Background Approximately 38% of adults living with Systemic Lupus Erythematosus (SLE) experience cognitive impairment (CI) that can detrimentally affect employment, disease self-management, and quality of life. Identifying those with SLE related CI is critical, but is difficult to do in busy and resource-limited clinics. The patient-reported 20-item Perceived Deficits Questionnaire (PDQ-20), used to screen for SLE related CI, could be less time and cost-burdensome than other objective instruments. However, there is a dearth of published measurement property evidence for using the PDQ-20 with SLE patients. In adults with Multiple Sclerosis the PDQ-20 is purported to have four factors (subscales): attention/concentration, retrospective memory, prospective memory, and planning/organization. This structure has not been examined in adults with SLE. The purpose of this study is to examine the factor structure and the internal consistency of the PDQ-20 in an SLE cohort.
Methods Consecutive SLE patients aged 18–65 years were recruited from a single rheumatology center between July 2016 and March 2018. Patients completed the PDQ-20. Analyses included socio-demographic descriptive analyses and confirmatory factor analyses (CFA) of the purported PDQ-20 four-factor structure. Sample size calculations indicated that a cohort of n=177 was sufficient to perform the CFA (power=0.99). Analysis was completed on returned baseline PDQ-20 data using SAS® software.
Results Patient demographics are presented in table 1. There was no missing PDQ-20 data. CFA model fitting was adequate (standardized root mean square residual=0.05; root mean square error of approximation=0.10; Bentler comparative fit index=0.90). All factor loadings were statistically significant (factor loading range 0.55–0.88; all t-value >9.82). All factors highly correlated with each other (correlation range: 0.87–0.97; all p<0.01). Lagrange Multiplier (LM) tests indicated that multiple alternate item-factor pathways could improve the four-factor model (ten largest significant LM statistics range from 7.92–20.78; new possible pathways for 7 items to other factors). Item 19 (‘forget to take medication’) had low reliability to its purported factor (‘prospective memory’; R2=0.30). The internal consistency (Cronbach’s alpha) for the four factors ranged from 0.82 to 0.91.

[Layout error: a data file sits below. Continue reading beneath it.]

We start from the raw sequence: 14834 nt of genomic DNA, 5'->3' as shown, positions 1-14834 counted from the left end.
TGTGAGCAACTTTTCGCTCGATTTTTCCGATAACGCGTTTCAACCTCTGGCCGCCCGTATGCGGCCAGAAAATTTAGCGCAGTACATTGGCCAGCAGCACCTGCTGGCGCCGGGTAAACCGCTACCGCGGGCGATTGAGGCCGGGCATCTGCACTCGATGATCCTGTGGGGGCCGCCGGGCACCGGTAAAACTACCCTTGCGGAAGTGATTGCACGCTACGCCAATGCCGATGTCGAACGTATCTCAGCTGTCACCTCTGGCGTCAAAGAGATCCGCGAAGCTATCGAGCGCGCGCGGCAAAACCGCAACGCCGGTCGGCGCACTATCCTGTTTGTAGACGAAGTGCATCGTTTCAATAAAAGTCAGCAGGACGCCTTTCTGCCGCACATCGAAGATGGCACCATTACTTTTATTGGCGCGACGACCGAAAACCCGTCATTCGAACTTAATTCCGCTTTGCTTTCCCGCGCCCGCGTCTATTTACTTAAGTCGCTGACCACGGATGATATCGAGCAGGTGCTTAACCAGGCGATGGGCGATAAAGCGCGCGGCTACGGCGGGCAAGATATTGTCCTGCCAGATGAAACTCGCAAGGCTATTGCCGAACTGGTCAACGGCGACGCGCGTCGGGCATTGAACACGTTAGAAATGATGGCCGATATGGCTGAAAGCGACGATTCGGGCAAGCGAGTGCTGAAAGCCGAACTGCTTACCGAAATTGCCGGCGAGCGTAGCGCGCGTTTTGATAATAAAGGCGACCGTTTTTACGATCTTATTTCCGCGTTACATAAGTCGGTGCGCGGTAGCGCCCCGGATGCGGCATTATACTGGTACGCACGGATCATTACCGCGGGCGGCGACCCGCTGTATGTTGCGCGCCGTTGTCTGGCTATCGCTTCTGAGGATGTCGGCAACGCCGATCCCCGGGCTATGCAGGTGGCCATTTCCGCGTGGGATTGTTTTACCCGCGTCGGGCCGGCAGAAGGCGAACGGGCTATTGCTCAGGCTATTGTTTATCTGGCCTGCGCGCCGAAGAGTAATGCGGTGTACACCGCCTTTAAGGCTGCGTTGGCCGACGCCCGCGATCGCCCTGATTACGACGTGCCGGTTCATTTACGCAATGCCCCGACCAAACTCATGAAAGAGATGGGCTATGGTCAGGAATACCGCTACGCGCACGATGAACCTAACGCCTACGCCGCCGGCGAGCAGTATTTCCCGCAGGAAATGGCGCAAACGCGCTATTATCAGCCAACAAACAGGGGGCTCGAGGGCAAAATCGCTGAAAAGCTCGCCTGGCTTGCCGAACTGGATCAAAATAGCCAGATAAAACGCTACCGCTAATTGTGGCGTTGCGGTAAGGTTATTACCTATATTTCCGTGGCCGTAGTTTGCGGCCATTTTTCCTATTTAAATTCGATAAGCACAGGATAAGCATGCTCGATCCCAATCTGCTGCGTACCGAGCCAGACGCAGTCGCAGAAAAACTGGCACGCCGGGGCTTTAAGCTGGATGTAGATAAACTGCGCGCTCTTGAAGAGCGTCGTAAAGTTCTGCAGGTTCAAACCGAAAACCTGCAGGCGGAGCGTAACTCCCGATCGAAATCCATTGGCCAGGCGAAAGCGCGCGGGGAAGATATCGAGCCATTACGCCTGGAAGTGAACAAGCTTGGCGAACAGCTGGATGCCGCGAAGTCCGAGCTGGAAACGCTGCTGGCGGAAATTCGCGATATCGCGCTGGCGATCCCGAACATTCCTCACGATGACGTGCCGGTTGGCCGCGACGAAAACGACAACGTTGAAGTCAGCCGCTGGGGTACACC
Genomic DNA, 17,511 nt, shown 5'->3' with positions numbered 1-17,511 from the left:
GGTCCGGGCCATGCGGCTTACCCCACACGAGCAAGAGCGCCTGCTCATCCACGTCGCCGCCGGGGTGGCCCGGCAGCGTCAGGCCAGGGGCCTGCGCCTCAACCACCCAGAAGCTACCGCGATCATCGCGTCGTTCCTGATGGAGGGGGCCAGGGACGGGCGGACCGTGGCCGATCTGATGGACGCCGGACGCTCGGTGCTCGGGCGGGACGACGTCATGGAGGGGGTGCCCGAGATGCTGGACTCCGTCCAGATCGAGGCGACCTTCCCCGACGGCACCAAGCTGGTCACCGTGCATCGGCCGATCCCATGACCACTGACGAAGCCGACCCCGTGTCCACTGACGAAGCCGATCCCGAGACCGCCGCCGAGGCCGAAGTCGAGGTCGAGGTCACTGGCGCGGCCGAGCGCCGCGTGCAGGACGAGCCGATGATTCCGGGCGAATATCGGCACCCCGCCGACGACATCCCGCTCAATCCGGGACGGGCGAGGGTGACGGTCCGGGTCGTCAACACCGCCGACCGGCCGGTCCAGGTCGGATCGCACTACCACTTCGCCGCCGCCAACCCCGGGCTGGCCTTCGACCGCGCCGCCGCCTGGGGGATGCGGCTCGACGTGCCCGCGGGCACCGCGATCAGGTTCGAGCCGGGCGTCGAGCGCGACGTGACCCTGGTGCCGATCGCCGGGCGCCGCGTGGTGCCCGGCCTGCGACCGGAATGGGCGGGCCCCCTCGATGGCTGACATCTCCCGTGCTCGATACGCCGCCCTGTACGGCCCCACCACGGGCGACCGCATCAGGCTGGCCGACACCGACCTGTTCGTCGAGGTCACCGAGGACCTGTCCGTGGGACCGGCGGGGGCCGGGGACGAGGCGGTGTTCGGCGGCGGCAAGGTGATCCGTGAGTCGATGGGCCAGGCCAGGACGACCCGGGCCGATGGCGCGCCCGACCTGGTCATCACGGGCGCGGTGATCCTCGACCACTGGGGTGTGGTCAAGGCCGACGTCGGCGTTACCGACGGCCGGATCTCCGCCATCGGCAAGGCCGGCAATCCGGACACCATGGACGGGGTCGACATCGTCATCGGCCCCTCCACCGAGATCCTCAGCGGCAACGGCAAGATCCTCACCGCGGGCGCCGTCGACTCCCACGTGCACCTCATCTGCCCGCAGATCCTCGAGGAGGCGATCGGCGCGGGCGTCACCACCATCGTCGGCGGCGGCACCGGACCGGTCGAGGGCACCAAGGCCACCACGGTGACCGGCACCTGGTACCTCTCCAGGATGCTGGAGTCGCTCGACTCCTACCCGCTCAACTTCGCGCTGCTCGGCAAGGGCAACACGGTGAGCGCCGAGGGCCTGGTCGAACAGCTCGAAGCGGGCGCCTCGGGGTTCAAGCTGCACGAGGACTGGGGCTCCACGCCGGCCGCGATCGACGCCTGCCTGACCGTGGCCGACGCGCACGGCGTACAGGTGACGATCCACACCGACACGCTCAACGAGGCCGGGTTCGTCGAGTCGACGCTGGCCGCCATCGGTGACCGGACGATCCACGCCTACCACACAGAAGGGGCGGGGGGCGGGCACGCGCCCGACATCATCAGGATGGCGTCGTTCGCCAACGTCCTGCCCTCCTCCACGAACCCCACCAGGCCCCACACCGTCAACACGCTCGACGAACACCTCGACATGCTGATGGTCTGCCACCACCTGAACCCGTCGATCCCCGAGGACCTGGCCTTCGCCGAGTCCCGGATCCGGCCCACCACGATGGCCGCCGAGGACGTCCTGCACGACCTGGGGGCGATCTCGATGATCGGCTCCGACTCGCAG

Conclusions The CFA analyses indicate that while the fit of the four-factor model for the PDQ fits, the model could be improved. Particularly concerning is the different factor-pathways for seven items, item 19’s current low item-factor reliability, and the increased correlations between factors. In adult SLE patients, researchers and clinicians should be cautious in interpreting PDQ-20 results using the current four factors (subscales). Further validity analyses, including exploratory factor analyses, are needed.
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